Last week I met the CIO of a government agency and we discussed about their current plans for internal collaboration, based on the deployment of a particular commercial solution. He seemed to have quite clear ideas about investment, deployment and sustainability of that initiative, for which he said he had users queuing for over 50 collaboration projects they want to set up.
In the past I have had similar conversations, where clients had been disappointed by the uneven uptake of those tools often due to the fact that man were already using consumer solutions like Google Docs, LinkedIn or Facebook to support internal collaboration. Therefore I asked him whether he had conducted any internal research or survey to figure out how employees were using those consumer tools, since he admitted that none of those is blocked on the corporate network. He exuded confidence in his enterprise collaboration strategy, and I kind of expected his dismissive answer to my insinuation that the consumerization of collaboration may be an issue in his agency.
I assumed that access to social media was a marginal phenomenon, but I asked anyhow if he had any statistics about access. I almost balked when he said that little over 50% of their bandwidth was consumed by social media (Facebook, YouTube, Twitter, LinkedIn). He regularly reports to the different business unit managers the relevant stats, and he correctly pointed out that it is up to them to determine whether the use of social media is justified.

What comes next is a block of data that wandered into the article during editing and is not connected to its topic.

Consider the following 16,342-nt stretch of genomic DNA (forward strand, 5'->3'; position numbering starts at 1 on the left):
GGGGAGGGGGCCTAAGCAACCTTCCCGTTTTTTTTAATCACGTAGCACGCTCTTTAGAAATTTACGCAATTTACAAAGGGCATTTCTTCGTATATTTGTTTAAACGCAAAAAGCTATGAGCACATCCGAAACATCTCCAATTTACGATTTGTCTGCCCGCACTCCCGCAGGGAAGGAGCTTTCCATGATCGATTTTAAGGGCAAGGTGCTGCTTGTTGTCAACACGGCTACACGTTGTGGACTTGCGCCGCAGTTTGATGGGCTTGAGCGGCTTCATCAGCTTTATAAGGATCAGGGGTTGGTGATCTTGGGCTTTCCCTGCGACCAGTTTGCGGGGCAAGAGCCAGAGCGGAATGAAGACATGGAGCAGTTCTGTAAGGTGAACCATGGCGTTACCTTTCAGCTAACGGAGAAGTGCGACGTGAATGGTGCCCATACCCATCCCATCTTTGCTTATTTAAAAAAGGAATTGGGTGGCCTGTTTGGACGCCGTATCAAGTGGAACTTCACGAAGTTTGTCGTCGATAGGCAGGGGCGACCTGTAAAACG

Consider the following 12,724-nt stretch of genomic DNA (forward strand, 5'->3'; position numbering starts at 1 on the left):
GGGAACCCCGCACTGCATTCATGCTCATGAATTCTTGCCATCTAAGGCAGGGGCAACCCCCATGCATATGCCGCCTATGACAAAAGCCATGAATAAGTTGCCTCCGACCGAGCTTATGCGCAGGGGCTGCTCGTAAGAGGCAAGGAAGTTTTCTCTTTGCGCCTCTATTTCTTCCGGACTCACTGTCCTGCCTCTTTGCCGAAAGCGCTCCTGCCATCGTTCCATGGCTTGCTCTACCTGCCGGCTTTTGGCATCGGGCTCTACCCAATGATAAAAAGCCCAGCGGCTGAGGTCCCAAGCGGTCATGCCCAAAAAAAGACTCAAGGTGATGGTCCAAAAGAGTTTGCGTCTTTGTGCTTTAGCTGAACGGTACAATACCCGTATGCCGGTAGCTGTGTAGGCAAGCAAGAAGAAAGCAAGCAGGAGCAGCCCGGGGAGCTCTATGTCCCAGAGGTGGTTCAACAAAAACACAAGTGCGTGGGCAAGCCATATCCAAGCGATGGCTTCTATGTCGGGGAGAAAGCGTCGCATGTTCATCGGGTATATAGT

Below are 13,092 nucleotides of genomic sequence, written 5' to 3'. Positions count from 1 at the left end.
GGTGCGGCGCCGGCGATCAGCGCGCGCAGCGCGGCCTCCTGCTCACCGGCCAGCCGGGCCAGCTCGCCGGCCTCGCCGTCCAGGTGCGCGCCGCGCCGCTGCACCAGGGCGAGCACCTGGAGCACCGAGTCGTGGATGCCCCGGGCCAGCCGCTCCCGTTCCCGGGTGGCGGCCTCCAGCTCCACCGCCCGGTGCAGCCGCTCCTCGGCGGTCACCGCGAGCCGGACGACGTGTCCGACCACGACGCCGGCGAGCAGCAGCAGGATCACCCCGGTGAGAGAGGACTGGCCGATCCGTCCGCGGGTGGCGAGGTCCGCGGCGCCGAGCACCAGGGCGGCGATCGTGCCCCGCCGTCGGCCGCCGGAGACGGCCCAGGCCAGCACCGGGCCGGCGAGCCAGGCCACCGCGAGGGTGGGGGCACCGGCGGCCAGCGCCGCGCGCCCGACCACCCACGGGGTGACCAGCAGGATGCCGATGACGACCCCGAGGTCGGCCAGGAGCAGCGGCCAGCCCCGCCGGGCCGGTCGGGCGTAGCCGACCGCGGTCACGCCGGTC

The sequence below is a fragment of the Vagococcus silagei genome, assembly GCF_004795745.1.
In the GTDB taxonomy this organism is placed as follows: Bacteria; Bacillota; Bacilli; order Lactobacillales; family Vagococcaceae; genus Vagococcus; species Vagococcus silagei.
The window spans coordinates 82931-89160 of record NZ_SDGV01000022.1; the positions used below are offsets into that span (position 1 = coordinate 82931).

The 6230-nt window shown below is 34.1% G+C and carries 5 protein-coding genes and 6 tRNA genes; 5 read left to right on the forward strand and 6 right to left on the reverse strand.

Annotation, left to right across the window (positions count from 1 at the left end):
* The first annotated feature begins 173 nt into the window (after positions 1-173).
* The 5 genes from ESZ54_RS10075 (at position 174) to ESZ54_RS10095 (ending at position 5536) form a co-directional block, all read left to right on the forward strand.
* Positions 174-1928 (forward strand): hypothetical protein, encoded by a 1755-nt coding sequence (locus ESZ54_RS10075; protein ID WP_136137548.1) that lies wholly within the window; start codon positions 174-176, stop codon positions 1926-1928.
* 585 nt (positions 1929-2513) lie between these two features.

However what struck me was his assumption that employee access social media for personal use only, or at most to engage with external stakeholders. It did not occur to him that with such a pervasive use there may be a non-negligible use for internal collaboration purposes, and that some employees may now been relying on mixed internal-external communities for some aspects of their work. As a consequence the enterprise collaboration platform may not be fit for their purposes and the uptake may be disappointing.
The bottom line is that many people do not get yet that the impact of consumer social media inside the organization is going to be as significant as the external impact, if not more.
Comments or opinions expressed on this blog are those of the individual contributors only, and do not necessarily represent the views of Gartner, Inc. or its management. Readers may copy and redistribute blog postings on other blogs, or otherwise for private, non-commercial or journalistic purposes, with attribution to Gartner. This content may not be used for any other purposes in any other formats or media. The content on this blog is provided on an "as-is" basis. Gartner shall not be liable for any damages whatsoever arising out of the content or use of this blog.